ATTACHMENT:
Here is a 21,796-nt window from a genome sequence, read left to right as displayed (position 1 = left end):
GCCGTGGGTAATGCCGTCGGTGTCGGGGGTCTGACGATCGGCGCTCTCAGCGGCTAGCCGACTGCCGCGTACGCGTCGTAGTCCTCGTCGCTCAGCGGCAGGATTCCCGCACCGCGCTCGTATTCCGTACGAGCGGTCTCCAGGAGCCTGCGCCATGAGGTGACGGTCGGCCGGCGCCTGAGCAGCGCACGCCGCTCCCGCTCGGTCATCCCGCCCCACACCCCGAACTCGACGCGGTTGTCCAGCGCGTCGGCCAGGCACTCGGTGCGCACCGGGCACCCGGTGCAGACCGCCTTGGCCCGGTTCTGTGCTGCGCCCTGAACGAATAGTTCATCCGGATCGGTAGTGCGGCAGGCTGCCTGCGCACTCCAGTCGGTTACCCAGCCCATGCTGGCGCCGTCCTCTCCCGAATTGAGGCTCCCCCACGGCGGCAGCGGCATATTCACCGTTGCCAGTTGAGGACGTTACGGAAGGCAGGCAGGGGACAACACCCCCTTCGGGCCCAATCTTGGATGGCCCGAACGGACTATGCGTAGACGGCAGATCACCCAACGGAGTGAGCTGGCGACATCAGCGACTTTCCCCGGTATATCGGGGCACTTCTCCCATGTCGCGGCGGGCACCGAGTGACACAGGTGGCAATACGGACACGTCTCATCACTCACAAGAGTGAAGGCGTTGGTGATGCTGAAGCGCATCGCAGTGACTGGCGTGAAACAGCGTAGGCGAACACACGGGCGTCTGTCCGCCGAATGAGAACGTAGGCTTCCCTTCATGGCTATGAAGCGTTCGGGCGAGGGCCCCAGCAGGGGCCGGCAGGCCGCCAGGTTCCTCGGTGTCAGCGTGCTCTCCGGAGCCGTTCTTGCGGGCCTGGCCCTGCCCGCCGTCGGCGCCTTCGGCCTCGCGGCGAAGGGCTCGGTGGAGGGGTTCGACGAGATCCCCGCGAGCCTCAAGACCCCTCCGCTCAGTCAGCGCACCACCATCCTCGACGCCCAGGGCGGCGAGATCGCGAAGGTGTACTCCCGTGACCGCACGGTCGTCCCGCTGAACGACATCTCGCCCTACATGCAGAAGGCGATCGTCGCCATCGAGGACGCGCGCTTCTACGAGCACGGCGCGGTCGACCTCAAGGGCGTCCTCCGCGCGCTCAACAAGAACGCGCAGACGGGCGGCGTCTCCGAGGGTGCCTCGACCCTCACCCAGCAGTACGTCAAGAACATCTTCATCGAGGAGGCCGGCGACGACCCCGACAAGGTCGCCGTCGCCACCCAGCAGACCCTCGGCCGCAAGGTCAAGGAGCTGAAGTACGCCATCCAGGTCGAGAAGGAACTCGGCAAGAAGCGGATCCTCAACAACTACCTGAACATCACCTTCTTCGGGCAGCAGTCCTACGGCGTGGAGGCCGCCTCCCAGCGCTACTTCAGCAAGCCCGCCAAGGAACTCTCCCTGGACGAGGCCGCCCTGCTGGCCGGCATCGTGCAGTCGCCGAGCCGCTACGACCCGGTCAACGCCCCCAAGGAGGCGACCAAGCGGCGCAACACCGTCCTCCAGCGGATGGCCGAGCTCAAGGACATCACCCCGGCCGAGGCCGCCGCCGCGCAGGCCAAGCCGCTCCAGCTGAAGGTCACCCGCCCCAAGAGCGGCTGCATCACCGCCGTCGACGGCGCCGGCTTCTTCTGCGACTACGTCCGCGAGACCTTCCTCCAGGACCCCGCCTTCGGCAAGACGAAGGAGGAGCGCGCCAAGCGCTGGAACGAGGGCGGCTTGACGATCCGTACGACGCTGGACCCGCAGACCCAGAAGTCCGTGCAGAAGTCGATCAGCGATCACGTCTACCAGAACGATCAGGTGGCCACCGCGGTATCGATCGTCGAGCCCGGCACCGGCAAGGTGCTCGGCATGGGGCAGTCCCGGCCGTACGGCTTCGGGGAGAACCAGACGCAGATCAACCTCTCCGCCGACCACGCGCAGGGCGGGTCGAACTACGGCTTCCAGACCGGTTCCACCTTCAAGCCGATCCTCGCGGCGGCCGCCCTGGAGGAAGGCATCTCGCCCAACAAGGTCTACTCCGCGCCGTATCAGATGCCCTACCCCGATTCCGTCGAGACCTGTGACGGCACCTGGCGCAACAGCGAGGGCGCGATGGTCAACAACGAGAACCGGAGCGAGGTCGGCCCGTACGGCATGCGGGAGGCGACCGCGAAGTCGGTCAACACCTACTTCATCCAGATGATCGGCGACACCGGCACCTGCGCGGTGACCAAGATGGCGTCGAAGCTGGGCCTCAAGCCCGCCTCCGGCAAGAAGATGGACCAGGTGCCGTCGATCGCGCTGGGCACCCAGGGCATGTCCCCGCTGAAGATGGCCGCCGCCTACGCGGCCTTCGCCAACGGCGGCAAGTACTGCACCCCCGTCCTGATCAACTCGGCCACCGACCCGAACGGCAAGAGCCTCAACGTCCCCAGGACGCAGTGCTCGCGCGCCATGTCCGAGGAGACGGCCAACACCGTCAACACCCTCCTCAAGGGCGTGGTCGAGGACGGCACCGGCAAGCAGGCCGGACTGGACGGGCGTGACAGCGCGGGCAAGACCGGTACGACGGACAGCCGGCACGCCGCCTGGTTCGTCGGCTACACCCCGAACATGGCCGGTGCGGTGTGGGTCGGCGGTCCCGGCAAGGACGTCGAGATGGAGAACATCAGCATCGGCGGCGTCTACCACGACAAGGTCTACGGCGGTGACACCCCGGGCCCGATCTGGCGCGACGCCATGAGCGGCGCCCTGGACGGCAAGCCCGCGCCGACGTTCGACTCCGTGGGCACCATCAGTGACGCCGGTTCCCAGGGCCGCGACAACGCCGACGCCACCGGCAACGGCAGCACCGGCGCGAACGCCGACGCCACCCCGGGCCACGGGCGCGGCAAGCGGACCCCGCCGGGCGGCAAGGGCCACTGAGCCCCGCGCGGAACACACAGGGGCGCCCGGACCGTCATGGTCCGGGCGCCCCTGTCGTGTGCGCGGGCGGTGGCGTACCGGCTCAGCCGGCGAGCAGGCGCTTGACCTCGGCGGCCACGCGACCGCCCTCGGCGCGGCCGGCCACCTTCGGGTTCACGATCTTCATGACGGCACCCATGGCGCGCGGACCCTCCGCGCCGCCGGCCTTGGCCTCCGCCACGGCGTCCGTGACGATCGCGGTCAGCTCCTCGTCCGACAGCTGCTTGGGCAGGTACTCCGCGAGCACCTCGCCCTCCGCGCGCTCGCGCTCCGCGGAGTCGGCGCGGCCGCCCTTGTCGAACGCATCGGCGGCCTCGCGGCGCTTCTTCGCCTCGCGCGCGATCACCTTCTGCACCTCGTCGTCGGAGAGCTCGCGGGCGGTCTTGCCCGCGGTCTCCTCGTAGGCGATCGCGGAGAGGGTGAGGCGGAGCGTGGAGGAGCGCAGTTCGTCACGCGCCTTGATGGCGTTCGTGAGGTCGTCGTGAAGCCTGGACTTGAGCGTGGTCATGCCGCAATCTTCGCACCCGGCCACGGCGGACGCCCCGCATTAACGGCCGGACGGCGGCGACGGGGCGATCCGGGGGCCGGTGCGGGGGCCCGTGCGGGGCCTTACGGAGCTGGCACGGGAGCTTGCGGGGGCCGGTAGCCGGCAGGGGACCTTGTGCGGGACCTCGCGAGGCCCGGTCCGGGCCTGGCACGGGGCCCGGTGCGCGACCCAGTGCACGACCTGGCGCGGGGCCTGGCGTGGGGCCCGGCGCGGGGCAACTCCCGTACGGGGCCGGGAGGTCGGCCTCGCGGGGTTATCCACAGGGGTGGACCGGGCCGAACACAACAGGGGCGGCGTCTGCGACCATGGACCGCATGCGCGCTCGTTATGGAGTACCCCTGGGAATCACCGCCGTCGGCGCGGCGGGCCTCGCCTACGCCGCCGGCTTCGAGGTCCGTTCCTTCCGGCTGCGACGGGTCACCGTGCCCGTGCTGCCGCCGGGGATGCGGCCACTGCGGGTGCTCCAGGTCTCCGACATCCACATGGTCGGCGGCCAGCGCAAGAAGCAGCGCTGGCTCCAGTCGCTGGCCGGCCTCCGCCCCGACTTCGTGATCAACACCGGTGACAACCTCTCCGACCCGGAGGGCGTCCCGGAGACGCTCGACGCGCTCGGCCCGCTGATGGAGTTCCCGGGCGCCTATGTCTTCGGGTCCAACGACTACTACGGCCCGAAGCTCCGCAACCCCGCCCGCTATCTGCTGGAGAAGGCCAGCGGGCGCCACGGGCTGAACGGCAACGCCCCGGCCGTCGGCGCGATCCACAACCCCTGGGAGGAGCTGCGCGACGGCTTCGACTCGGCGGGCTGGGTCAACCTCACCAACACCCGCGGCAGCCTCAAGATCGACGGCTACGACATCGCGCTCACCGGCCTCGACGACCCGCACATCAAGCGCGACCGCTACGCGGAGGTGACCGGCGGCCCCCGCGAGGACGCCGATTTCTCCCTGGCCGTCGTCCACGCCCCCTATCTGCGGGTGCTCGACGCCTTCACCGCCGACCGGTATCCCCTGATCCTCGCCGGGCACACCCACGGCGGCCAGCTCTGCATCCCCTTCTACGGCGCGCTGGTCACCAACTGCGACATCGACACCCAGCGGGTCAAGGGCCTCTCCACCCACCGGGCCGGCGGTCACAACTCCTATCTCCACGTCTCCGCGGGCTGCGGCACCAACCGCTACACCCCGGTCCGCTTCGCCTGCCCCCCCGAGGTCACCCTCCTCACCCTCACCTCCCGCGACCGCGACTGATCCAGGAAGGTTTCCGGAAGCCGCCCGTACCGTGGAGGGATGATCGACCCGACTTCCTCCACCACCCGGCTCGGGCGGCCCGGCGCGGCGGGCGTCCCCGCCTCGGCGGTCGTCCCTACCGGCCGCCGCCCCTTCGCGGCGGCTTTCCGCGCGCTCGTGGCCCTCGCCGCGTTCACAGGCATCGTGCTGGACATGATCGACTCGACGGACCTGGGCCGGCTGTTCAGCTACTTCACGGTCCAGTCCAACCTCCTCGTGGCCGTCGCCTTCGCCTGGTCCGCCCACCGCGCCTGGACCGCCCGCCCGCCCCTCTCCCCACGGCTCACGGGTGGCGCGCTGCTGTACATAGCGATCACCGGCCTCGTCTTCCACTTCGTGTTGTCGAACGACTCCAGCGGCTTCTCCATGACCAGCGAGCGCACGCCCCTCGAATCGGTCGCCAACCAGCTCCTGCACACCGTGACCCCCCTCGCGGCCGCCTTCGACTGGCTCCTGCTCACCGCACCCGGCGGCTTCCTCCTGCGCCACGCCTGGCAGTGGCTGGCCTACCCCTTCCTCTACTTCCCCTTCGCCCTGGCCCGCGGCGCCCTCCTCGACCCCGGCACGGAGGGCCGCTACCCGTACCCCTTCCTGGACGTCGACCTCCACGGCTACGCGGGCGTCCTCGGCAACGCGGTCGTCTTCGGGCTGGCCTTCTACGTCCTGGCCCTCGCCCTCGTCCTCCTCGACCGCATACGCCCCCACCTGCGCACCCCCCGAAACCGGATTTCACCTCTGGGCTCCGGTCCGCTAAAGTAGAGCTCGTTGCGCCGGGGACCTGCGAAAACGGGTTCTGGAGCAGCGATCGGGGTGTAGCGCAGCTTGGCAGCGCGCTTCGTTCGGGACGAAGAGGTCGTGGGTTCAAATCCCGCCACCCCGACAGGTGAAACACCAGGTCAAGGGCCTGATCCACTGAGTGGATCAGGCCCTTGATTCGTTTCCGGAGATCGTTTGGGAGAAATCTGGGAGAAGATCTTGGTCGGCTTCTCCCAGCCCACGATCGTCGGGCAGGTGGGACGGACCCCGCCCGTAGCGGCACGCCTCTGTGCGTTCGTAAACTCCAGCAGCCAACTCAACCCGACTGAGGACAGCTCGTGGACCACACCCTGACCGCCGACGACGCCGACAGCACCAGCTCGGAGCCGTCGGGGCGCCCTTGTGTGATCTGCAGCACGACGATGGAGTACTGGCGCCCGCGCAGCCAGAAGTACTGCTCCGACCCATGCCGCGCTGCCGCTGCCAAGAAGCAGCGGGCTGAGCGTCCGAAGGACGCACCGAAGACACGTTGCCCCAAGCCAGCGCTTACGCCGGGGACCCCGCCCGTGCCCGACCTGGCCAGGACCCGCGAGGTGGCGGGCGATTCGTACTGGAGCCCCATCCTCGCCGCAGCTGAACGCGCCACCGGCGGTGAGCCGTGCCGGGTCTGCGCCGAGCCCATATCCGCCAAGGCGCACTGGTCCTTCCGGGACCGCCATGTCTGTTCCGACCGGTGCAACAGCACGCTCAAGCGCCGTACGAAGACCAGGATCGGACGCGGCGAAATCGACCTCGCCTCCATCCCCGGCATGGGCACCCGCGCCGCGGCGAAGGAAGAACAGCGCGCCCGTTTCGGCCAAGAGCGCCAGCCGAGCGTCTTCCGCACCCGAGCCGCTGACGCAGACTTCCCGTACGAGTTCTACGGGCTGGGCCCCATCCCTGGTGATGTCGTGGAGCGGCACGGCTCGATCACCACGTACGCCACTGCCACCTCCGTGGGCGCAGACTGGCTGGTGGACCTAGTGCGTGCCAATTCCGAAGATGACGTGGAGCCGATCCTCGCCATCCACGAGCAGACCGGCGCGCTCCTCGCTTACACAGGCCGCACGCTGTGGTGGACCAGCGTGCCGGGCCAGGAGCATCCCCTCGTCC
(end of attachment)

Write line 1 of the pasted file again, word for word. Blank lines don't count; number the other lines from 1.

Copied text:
Here is a 21,796-nt window from a genome sequence, read left to right as displayed (position 1 = left end):